Rivière Saint-Maurice, 563 km long, rises upstream from Réservoir Gouin, 200 km west of Lac Saint-Jean, Québec. It drains a basin of 43 300 km2. After its confluence with Rivière Manouane, it feeds Réservoir Blanc and then takes in the Vermillon, Trenche, Croche, Mattawin and Mékinac rivers.
The Detroit River, 52 km long, flows south from Lake ST CLAIR to the west end of Lake ERIE, forming part of the boundary between Ontario and Michigan. Detroit, Michigan, and WINDSOR, Ontario, dominate its shores. Part of the ST LAWRENCE SEAWAY, it is heavily used by commercial traffic.
The Fraser River is the longest river in British Columbia, stretching 1,375 km. It begins on the western side of the Rocky Mountains at Mount Robson Provincial Park, and ends in the Strait of Georgia at Vancouver. Named for explorer Simon Fraser, the river was a transportation route and source of food for the Indigenous people of the region long before Fraser travelled its waters. In 1858, gold was discovered on sandbars south of Yale, setting off the Fraser River Gold rush.2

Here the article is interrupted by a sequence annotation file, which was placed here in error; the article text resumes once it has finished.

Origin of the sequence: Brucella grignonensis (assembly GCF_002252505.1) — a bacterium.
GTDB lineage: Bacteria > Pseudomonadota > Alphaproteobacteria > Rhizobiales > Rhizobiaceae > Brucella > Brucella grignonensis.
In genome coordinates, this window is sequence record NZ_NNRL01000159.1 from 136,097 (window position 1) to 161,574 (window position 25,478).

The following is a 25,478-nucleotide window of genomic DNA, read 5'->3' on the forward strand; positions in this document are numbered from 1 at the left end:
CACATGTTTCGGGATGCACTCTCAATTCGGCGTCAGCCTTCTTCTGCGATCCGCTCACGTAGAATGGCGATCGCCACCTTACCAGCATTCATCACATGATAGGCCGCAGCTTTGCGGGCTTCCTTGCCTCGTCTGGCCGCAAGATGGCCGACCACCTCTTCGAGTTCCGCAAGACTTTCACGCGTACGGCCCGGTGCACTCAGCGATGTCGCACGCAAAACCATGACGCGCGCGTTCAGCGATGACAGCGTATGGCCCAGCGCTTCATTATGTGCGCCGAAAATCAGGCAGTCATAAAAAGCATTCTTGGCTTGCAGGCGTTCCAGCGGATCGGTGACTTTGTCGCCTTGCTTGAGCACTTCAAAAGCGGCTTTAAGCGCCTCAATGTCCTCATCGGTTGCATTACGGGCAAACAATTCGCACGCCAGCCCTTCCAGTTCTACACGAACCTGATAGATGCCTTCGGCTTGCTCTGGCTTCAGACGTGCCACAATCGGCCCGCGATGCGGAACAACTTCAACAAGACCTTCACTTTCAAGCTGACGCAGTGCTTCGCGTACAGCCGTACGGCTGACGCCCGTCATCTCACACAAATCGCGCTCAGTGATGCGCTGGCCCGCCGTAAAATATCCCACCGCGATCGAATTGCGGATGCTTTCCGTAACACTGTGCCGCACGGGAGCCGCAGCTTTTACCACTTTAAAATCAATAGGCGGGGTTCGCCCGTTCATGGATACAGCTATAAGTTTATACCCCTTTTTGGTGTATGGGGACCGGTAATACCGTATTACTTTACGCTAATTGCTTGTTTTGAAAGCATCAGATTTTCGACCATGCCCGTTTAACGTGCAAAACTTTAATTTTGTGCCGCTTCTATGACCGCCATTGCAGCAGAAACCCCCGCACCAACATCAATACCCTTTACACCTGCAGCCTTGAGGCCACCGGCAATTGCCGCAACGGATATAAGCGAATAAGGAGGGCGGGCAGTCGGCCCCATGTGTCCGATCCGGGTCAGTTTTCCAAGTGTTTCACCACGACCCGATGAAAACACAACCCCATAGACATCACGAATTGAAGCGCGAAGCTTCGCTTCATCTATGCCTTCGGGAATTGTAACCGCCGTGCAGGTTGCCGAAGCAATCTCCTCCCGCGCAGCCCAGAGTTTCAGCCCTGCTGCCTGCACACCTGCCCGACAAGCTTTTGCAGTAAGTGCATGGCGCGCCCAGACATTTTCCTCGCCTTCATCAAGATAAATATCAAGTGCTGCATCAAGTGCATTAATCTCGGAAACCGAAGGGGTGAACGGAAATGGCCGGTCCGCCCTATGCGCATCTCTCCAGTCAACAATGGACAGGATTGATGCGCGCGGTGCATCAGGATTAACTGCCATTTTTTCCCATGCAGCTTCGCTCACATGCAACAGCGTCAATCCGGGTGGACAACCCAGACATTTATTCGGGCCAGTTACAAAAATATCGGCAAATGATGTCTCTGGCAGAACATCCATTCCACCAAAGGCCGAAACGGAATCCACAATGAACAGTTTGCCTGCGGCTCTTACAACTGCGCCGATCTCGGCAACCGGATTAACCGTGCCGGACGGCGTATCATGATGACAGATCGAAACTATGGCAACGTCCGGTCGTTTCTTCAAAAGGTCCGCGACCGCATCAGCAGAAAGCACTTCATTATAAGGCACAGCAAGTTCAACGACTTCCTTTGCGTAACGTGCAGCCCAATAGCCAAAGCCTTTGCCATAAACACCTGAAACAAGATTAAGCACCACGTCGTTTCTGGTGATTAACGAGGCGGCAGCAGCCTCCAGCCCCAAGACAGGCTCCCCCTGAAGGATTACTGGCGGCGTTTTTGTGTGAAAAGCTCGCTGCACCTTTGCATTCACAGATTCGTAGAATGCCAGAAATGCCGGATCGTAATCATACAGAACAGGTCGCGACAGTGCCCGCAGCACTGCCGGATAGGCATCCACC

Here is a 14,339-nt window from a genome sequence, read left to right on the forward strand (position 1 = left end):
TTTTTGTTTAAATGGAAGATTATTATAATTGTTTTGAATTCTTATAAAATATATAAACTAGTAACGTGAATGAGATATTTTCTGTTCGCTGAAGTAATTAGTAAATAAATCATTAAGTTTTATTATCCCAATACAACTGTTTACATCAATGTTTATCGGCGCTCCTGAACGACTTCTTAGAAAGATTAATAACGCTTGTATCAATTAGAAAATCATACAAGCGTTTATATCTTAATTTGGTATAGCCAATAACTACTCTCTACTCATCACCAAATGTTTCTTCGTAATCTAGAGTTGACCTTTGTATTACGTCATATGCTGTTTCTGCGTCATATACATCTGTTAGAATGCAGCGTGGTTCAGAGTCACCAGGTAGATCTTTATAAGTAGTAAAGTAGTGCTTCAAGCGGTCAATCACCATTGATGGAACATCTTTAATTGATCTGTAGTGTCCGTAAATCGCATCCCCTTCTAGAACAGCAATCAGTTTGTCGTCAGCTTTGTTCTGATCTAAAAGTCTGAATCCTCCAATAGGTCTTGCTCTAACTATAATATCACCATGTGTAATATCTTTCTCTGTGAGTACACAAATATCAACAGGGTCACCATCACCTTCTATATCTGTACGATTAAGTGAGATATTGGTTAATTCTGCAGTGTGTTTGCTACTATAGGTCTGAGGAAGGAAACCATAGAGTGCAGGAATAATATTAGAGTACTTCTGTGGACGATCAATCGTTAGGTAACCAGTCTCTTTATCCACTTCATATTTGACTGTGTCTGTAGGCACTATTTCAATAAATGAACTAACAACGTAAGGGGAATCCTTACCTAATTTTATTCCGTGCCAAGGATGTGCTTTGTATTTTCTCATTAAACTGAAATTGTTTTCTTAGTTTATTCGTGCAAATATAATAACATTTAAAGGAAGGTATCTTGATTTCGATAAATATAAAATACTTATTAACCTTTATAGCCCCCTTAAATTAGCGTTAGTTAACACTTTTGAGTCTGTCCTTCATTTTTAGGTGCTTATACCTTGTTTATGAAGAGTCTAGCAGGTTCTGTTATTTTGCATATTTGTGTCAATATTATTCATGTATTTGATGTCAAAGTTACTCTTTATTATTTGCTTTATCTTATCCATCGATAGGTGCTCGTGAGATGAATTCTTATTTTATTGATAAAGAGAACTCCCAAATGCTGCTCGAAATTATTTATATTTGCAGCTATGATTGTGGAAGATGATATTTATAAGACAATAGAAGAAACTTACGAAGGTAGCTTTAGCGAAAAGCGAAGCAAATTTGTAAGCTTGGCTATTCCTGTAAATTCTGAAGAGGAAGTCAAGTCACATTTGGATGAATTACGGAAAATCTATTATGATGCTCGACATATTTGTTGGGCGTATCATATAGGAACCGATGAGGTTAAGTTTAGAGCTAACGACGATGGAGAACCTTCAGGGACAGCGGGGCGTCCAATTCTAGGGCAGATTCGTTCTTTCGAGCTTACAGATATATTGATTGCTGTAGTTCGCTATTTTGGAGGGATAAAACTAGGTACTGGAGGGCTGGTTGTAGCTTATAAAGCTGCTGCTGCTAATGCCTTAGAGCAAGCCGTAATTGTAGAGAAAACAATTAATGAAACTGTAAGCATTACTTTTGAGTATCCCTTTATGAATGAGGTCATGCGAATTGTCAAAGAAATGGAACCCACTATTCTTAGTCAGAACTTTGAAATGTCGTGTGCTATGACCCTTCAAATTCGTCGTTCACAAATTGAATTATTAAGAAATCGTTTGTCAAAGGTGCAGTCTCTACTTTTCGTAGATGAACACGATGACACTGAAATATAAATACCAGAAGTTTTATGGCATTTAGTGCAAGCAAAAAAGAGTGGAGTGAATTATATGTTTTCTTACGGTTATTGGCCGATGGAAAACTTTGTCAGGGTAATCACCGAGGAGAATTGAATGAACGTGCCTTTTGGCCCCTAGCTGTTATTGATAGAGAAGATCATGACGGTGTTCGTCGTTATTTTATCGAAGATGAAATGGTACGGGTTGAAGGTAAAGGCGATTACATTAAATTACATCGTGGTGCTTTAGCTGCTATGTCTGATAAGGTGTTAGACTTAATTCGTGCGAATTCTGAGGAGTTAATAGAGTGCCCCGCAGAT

A delta is a deposit of sediment at the mouth of a river that accumulates as the river flows into a standing body of water such as a lake or ocean. Because sediment tends to be rich in nutrients, deltas become fertile wetlands inhabited by diverse wildlife. Among the largest deltas in Canada are those of the Mackenzie and Saskatchewan rivers, as well as the Peace-Athabasca Delta (where the Peace, Athabasca and Birch rivers meet). Certain deltas offer advantageous access to natural resources and maritime transportation, but development projects are often controversial due to the ecological importance of these environments.
Attawapiskat River, 748 km long, formed by the confluence of the Pineimuta, Trading and Otoskwin rivers at Attawapiskat Lake, in northeastern Ontario, flows east, jogs north and runs east to the flatland by James Bay. Its drainage area is 50 200 km2 and its mean discharge 626 m3/s.